Why The Future of Museum Gallery Lighting is Already Here
There’s a lot to think about when it comes to lighting a museum gallery. On the technical design side, there are two main factors to consider: light color temperature, or the warmth or coolness of a light source, and the Color Rendering Index (CRI), or the system used to indicate relative color rendering ability.
On the operations side, there are also a few things to think about, such as the susceptibility of the art piece to light damage, the conflict between preserving a piece and displaying it, and cost (labor for installation and maintenance, lamp purchases, and electricity).
It’s no wonder then that museum art and lighting directors are so fond of LEDs. They are the easy solution to all the questions outlined above. And respectively why fluorescent lights were so largely dreaded prior to the arrival of LED lighting.
After their installation was upgraded with LED lighting, IU Art Museum’s curator Linda Baden wrote, “As far as aesthetic issues go, there is a very interesting discussion going on right now at the museum concerning light temperature. The clarity, crispness, and full-spectrum color afforded by the museum’s 5000K LEDs is very different aesthetically from the warm incandescent lighting we are all used to.” One of the main concerns with the warm tones of incandescent or halogen lighting has always been the yellow hues that alter the representation of colors in art pieces.
Energy Efficient and Cost Effective
On a typical gallery operating schedule, LEDs are estimated to live up to 20 years, while halogen bulbs live up to one year. This means a reduction in cost for labor to replace lamps in high-ceiling galleries, which would require skilled labor, not to mention the risk of damaging the art. They also only consume 12W of power, whereas halogen bulbs consume 90W.
The Jordan Schnitzer used 54 LED lamps to replace 49 halogen lamps and reduced their annual electricity cost from $593 to $84.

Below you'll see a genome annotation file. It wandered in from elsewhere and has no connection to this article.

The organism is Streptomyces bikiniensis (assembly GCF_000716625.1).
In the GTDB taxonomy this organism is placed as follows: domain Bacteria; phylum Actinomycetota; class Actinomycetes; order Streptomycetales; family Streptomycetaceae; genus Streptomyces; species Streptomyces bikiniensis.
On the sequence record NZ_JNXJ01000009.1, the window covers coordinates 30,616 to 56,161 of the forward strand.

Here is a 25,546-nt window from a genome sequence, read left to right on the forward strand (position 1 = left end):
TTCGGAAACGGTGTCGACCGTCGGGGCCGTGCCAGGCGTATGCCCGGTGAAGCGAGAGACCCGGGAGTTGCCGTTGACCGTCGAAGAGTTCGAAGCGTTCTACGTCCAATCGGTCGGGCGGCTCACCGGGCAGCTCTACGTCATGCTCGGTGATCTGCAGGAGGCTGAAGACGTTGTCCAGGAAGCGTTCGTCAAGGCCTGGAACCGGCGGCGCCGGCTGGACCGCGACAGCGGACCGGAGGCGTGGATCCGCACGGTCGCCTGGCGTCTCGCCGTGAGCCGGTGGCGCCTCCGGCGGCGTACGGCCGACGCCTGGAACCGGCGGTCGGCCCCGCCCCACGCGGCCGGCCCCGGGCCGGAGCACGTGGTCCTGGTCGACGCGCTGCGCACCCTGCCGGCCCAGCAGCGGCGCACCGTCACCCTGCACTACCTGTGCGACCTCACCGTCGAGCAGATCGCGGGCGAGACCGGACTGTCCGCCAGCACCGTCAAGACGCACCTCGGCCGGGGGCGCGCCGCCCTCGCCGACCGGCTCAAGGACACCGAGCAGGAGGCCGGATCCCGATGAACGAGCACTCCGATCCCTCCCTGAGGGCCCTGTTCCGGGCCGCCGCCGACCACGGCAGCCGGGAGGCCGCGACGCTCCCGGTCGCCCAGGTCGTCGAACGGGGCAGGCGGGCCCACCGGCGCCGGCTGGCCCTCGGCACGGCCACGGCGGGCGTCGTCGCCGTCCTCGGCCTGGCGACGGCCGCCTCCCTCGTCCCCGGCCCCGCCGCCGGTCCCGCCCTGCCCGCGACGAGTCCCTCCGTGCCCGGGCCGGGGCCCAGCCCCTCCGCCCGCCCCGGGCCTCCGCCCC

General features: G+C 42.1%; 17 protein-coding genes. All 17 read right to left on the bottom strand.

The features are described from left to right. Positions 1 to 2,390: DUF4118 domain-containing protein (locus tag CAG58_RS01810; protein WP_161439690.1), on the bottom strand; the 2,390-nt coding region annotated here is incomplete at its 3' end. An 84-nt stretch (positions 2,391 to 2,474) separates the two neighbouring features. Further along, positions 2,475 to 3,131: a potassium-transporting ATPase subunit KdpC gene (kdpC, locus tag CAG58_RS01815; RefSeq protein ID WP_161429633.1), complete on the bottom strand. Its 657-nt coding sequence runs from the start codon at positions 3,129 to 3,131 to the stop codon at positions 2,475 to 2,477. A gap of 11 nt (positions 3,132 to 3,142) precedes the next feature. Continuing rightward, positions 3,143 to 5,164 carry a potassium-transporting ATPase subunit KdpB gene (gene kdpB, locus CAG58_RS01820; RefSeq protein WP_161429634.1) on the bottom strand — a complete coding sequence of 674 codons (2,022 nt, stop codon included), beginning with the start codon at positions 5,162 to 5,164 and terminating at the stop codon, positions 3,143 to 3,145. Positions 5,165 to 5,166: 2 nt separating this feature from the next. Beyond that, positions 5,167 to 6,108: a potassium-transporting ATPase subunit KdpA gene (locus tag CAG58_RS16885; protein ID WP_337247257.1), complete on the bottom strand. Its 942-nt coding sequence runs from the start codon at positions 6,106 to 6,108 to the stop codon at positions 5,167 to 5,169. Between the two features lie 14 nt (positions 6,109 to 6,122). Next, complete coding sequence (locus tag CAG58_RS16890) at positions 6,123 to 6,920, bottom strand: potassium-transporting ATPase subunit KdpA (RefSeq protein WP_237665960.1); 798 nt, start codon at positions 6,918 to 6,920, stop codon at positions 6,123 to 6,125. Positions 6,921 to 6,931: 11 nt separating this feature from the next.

LED lights can be dimmable up to 25 percent intensity. For museum galleries, this means the same bulb could be used for both light-sensitive and durable art. This eliminates the need for scrims or filters to reduce light and allows more flexibility in use since the museums could determine different light levels for different exhibits. This ultimately would add to the reduction of cost because it would eliminate the need for scrims, filters, and manual labor for installation and removal.
With these improvements and as LEDs make more headway to answer the demands of museum gallery lighting, the future for more cost effective, multipurpose options for museum lighting looks bright and promising.
David Hakimi is a lighting specialist and one of the co-founders of Alcon Lighting. A graduate of the University of California Los Angeles (UCLA), David works on the front lines of the energy-efficient lighting revolution, enabling architects, designers, and lighting engineers to transition from outmoded halogen and fluorescent lighting. David takes particular pride in Alcon’s design, energy, and green building knowledge, tracing his and Alcon’s commitment to quality, innovation, accountability and value back to the lessons learned from his father, a Southern California lighting salesman and consultant for more than two decades. Passionate about climate change and protecting the environment, David has been particularly valuable in ensuring that his clients and customers comply with rapidly-evolving green building codes.
Art can use light to convey an emotion, mood or thought, transcending language. Artists have always used light to emphasize certain aspects of their works of art. How light bathes a basket of fruit, for example, or shines on a pearl earring, can accentuate an art work’s attributes. The contrast of darkness with lightness can be alluring. In modern art, only the medium has changed.
For the versatile, upscale look, designers often recommend trimless recessed lighting. The term trimless recessed refers to recessed lighting which contains no visible trim ring. The installation of trimless recessed lighting is more involved. Here are tips we believe will help ensure a clean, professional installation.
The Chicago Department of Buildings recently announced that energy design requirements for building projects in Chicago have been updated as part of the city’s multi-phase code modernization process. For permit applications started on or after June 1, 2019, the Chicago Energy Conservation Code (Title 14N of the Municipal Code), based on the 2018 edition of the International Energy Conservation Code, published by International Code Council, Inc., will now apply.
This is the first post in a new series about essential commercial and architectural lighting terms. The terms, which will be presented in sets of five terms per post, are curated. The terms in this post: CRI (Color Rendering Index), Color Temperature, Bluetooth Mesh, Architectural Lighting and UL Vs. ETL Listing.
Our relation to light as humans is complex. Though many of the effects of light on our biology are still unknown, there are several we know and understand. Light also plays a major role in regulating human biological responses, including our internal body clock or circadian rhythm.